In this binary classification task, we used the following metrics for evaluation: (i) Area under Receiver Operator Curve (AUROC), (ii) Area under PrecisionRecall Curve (AUPRC), and (iii) minimum of precision and sensitivity (Min(Se,P+)). In this case, we set the batch size to , residue dropout to and the learning rate at . Since the prediction is carried out using measurements from the last hours, we did not apply any additional masking in the attention module, except for ensuring causality. From Figure 3(d), we observe that the best performance was obtained at and . In addition, even for the optimal the performance drops with further increase in , indicating signs of overfitting. From Table 2, it is apparent that SAnD outperforms both the baseline methods.
Decompensation:
Evaluation metrics for this task are the same as the previous case of binary classification. Though we are interested in making predictions at every time step of the sequence, we obtained highly effective models with and as a result our architecture is significantly more efficient for training on this largescale data when compared to an LSTM model. Our best results were obtained from training merely on about chunks (batch size = , learning rate = ) , when and (see Figure 3(e)), indicating that increasing the capacity of the model easily leads to overfitting. This can be attributed to the heavy bias in the training set towards the negative class. Results for this task (Table 2) are significantly better than the stateoftheart, thus evidencing the effectiveness of SAnD.
Length of Stay:
Since this problem is solved as a multiclass classification task, we measure the interagreement between true and predicted labels using the Cohen’s linear weighted kappa metric. Further, we assign the mean length of stay from each bin to the samples assigned to that class, and use conventional metrics such as mean squared error (MSE) and mean absolute percentage error (MAPE). The grid search on the parameters revealed that the best results were obtained at and , with no further improvements with larger (Figure 3(f)). Similar to the decompensation case, superior results were obtained using when compared with the LSTM performance, in terms of all the evaluation metrics.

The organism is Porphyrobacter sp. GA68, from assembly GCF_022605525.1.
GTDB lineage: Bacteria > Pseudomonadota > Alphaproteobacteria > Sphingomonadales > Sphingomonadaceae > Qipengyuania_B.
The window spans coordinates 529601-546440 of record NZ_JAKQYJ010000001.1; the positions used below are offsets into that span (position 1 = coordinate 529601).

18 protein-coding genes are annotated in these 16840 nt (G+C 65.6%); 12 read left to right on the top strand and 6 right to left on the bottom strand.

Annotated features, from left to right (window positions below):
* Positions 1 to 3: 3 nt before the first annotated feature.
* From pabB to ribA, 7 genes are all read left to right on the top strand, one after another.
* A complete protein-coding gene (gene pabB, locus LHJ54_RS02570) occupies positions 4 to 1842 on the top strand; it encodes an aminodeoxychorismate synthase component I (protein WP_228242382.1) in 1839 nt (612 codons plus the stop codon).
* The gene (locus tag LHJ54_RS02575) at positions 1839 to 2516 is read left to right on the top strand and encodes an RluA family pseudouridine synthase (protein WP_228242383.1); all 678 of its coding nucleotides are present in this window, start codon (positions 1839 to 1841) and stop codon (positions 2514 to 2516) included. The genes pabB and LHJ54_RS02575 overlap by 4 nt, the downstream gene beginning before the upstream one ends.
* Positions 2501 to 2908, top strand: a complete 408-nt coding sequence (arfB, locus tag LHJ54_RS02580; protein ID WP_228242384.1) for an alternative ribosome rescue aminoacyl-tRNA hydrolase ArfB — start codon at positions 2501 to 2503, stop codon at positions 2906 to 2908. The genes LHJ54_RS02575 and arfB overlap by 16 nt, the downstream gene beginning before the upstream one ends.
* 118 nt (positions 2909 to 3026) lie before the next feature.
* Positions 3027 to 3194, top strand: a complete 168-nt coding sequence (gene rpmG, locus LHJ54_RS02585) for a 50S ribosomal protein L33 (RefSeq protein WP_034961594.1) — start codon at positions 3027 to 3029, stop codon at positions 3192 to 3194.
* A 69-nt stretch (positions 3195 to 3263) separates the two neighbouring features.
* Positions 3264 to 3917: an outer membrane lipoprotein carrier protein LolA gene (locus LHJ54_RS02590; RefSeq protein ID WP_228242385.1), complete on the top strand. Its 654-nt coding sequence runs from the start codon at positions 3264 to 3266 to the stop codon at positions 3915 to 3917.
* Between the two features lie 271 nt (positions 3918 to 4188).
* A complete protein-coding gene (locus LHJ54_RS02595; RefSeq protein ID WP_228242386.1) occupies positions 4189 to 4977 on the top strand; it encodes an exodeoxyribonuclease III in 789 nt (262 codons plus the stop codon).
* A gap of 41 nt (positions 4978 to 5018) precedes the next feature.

MultiTask Case
We finally evaluate the performance of SAnDMulti by jointly inferring the model parameters with the multitask loss function in Eq (2). We used the weights . Interestingly, in the multitask case, the best results for phenotyping were obtained with a much lower mask size (), thereby making the training more efficient. The set of hyperparameters were set at batch size = , learning rate = , , for phenotyping and for the other three cases. As shown in Table 2, this approach produces the best performance in almost all cases, with respect to all the evaluation metrics.
Conclusions
In this paper, we proposed a novel approach to model clinical timeseries data, which is solely based on masked selfattention, thus dispensing recurrence completely. Our selfattention module captures dependencies restricted within a neighborhood in the sequence and is designed using multihead attention. Further, temporal order is incorporated into the sequence representation using both positional encoding and dense interpolation embedding techniques. The training process is efficient and the representations are highly effective for a widerange of clinical diagnosis tasks. This is evidenced by the superior performance on the challenging MIMICIII benchmark datasets. To the best of our knowledge, this is the first work that emphasizes the importance of attention in clinical modeling and can potentially create new avenues for pushing the boundaries of healthcare analytics.
Acknowledgments
This work was performed under the auspices of the U.S. Dept. of Energy by Lawrence Livermore National Laboratory under Contract DEAC5207NA27344. LLNLCONF738533.